(Reuters) – OneWeb, a US satellite startup backed by Japan’s SoftBank Group, and debt-laden satellite operator Intelsat agreed to merge in a share-for-share deal on Tuesday.
OneWeb is among a handful of startups planning to build, launch and operate thousands of small satellites to provide internet access worldwide. Elon Musk’s Space Exploration Technologies Corp unveiled plans in January 2015 for an internet-via-satellite network that would eventually include some 4,000 satellites.
A merger of Intelsat with OneWeb would eventually create a combined network of hundreds or even thousands of satellites in high and low altitudes around Earth.
SoftBank will buy voting and non-voting shares in the combined company for $1.7 billion in cash and take a 39.9% voting stake. Shares that the Japanese conglomerate will buy in the combined company will be purchased for $5 per share.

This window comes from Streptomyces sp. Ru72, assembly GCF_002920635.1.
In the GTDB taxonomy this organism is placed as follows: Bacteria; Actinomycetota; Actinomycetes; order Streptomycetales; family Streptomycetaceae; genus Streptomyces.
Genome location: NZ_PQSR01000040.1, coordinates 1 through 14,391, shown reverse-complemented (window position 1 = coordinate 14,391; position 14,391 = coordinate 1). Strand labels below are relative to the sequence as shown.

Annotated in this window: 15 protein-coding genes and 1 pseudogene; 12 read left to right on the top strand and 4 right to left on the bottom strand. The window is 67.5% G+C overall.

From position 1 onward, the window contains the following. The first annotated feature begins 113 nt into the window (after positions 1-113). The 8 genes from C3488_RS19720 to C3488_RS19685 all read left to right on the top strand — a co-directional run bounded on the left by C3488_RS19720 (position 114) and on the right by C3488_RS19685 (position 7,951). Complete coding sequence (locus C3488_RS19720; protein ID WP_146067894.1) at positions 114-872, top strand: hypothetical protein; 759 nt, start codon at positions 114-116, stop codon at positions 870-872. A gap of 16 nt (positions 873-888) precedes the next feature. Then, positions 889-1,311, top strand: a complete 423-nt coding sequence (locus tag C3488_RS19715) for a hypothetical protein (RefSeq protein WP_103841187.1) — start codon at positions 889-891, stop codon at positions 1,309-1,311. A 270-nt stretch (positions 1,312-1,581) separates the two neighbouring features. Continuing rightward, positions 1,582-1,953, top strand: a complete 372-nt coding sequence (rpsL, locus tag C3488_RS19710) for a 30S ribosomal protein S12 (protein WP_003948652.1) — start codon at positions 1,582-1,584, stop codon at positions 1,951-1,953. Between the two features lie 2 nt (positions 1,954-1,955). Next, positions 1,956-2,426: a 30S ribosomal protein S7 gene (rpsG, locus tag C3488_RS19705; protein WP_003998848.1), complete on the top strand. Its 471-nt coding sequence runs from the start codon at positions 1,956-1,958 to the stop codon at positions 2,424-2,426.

Shares of Intelsat, which has a market value of about $630 million, were down 8.2% to $5.39 in late morning New York Stock Exchange trading.
The deal comes as SoftBank, which has traditionally focused on telecoms and technology, shifts focus to more cutting-edge tech investments as telecom services markets mature.
The merger will allow Luxembourg-based Intelsat, a satellite pioneer which broadcast Neil Armstrong’s moon walk, to address its roughly $15 billion debt pile. Intelsat announced a series of debt exchange offers on Tuesday, which when combined with SoftBank’s investment, will help reduce its debt by up to $3.6 billion. The merger and SoftBank’s investment are both conditional on approval from Intelsat’s bondholders.
OneWeb shareholders will receive Intelsat common shares in exchange for their shares while Intelsat shareholders will retain the shares they currently hold, the companies said. The combined company will be led by Intelsat chief executive Stephen Spengler and will be domiciled in Luxembourg.
Intelsat was an initial investor in OneWeb and took a minority equity stake in 2015, while SoftBank announced a $1 billion investment in OneWeb late last year.
(Reporting by Narottam Medhora in Bengaluru and Irene Klotz in Cape Canaveral, Fla.,; Editing by Anna Driver and Phil Berlowitz)